Urban Structure 1990
Both the natural landscape and the development of urban settlement have made their mark on the urban structure of Berlin.
The appearance of Berlin changed most markedly at the end of the previous century, as the city developed into an industrial center. With increasing work opportunities, many people came to Berlin, and a growing need for housing was the result. The building activity was regulated by development plans and building codes, in which street limit lines, the size of the blocks, the minimum size of courtyards and the floor spaces of buildings were stipulated. Thus, Berlin’s typical dense block development with a courtyard structure emerged between 1880 and 1918 within the City Rail Circle Line. It was interspersed only by scattered decorative squares and parks, and by cemeteries.
In the then-suburbs (such as Friedenau) the building code of 1892 permitted a lesser degree of property exploitation than in the inner city. In these areas, lower and somewhat more generously-planned block developments emerged, with decorative features and a garden-court structure, as well as villa development.
New designs developed extensively only after 1918, when the construction of wings and rear buildings was forbidden by law. At the same time, public housing construction companies took over from private builders the role as main actors in the area of residential construction. They replaced the until-then prevalent lot-by-lot development with the construction of larger, coherent subdivisions outside the Circle Line, in what was then the outskirts. This development was favored by the 1920 consolidation of Berlin with its surrounding communities to form Greater Berlin, which made uniform planning possible. Also, the open spaces associated with housing developments were accorded greater significance, which was manifest in the greater size, usefulness and design of these open spaces, but also in the designing of public open space. Later, the large public parks and allotment garden facilities emerged, which extended in a ring shape around the turn-of-the-century inner-city core.
Massive destruction during World War II and the political division of Berlin in 1948 influenced the further course of urban development. Some 30 % of all buildings had been destroyed totally or severely damaged.
West Berlin received economic aid as part of the reconstruction program (Marshall Plan). As a result, the war-time destruction could be eliminated quickly by large-scale building activity during the fifties and sixties. In the inner city, vacant lots caused by the war were closed, and whole blocks were reshaped by large-scale reconstruction and by de-coring coupled with demolition and new building construction. The developmental goals were at that time the relief of the density of inner-city development and the dispersion of municipal functions. In the outskirts, large new self-contained subdivisions emerged with relatively high shares of open space, and with industrial areas on former open spaces between old village cores. During the seventies, construction policy concentrated on the revival of the inner city. Building activity was limited essentially to small vacant lots scattered throughout West Berlin, and on the preservation-oriented reconstruction of existing structures.
In East Berlin, which received no economic support, but was, on the contrary, burdened by reparations, reconstruction began on a large scale only after construction of the Wall in 1961 and with the industrialization of the East Berlin construction industry. The emphasis during the sixties was on the recreation of the center of the city on areas wiped out and cleared as the result of the war. At that time, the long-term plan was to tear down the entire pre-war building stock as the inheritance of capitalism, and to replace it with developments built in the socialist architectural style. Relatively little new living space was created during the fifties and sixties. In 1971, therefore, the housing program was proclaimed as the main focus of the social program. The large satellite towns of Marzahn, Hellersdorf etc. were erected on the outskirts of town by means of industrial prefabrication. At the same time, the existing old-building stock was once again considered living space worthy of preservation, and was rehabilitated with varying degrees of intensity.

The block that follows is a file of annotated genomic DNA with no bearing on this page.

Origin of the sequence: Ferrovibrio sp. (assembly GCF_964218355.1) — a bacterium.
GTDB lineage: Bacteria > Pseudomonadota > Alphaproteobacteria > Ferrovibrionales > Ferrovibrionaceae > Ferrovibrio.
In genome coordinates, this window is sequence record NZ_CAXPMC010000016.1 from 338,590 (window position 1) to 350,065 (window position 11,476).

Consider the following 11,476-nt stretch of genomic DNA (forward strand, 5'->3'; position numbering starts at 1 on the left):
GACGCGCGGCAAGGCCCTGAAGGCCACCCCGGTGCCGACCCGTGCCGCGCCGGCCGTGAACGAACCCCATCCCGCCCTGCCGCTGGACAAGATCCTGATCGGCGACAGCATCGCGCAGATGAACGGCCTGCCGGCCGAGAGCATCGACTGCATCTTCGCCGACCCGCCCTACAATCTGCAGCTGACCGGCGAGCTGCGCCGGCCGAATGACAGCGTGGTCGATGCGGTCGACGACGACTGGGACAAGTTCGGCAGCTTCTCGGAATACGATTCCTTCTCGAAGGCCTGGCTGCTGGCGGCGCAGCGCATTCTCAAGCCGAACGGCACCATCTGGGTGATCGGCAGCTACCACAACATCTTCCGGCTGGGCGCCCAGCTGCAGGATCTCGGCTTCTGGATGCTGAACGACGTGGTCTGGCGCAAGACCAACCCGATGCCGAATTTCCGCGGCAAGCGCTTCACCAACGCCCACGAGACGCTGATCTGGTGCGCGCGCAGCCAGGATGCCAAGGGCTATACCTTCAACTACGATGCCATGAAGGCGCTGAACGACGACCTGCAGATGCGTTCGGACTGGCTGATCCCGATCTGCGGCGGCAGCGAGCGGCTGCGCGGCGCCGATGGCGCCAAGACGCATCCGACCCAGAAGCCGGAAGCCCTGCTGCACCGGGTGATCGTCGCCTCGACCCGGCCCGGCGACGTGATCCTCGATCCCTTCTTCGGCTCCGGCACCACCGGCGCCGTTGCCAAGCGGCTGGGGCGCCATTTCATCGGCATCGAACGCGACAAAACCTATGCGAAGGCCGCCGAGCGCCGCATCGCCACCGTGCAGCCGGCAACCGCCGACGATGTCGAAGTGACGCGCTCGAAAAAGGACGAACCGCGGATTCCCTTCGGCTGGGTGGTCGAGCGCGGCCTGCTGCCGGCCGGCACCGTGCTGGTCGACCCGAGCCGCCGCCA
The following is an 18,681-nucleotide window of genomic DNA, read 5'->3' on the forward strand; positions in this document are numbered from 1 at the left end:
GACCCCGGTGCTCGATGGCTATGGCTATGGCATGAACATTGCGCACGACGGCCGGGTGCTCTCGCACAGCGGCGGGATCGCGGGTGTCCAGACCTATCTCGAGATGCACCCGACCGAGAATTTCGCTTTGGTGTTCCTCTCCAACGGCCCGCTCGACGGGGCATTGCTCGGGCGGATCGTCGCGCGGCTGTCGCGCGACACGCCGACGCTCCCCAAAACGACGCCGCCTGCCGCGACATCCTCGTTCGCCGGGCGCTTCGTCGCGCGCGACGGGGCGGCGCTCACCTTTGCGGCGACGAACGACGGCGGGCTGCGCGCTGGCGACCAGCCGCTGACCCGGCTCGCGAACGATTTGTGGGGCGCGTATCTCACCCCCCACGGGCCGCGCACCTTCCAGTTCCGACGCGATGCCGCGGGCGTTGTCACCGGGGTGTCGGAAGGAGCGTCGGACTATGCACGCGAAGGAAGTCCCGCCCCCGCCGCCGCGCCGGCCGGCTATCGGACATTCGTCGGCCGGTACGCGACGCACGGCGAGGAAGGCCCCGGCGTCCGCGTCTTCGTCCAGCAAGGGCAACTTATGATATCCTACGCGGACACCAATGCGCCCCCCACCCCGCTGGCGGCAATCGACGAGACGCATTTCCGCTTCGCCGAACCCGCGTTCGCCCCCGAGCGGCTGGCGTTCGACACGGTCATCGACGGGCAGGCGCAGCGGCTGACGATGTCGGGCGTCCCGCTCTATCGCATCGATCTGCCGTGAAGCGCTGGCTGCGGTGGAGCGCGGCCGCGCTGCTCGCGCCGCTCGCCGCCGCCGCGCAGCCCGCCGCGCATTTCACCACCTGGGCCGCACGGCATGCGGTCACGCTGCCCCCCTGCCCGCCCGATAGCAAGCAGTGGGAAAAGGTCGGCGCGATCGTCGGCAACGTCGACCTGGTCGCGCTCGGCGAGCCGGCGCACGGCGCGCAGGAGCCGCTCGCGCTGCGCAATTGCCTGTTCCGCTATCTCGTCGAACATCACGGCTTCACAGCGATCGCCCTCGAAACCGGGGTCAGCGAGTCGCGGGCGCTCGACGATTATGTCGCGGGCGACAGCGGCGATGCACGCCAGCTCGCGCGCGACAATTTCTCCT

Remainders of agriculturally-used areas as well as landscapes characterized by water and forest have remained undeveloped to this day: These include the Köpenick Forest in the southeast of Berlin between the Spree and the Dahme, the Grunewald Forest in the west, along the Havel, as well as large intact agricultural areas in the northeast of the city. Some residential areas with their forest and orchard stands, such as the Uncle-Tom development in Zehlendorf, show signs of the previous landscape character of the area. Of the once-plentiful brooks, culverts and wet-lands, only a few can still be found.
Over the course of time, a multilayered structure of construction and open space has emerged in Berlin. On the present map, the various urban structural types are delimited and described. They are based on various area types, which are defined according to their typical use, time of origin and construction, and open-space structure. For reasons of representability, they have been grouped together into urban structural types.
The knowledge of these various structural types forms an essential basis of all urban development and landscape-planning standards, both at the local and at higher levels. However, this knowledge also permits information to be derived regarding the formation of biotopes and vegetation structures, climate relationships, condition of the soil, and the degree of soil impermeability, and the new formation of groundwater.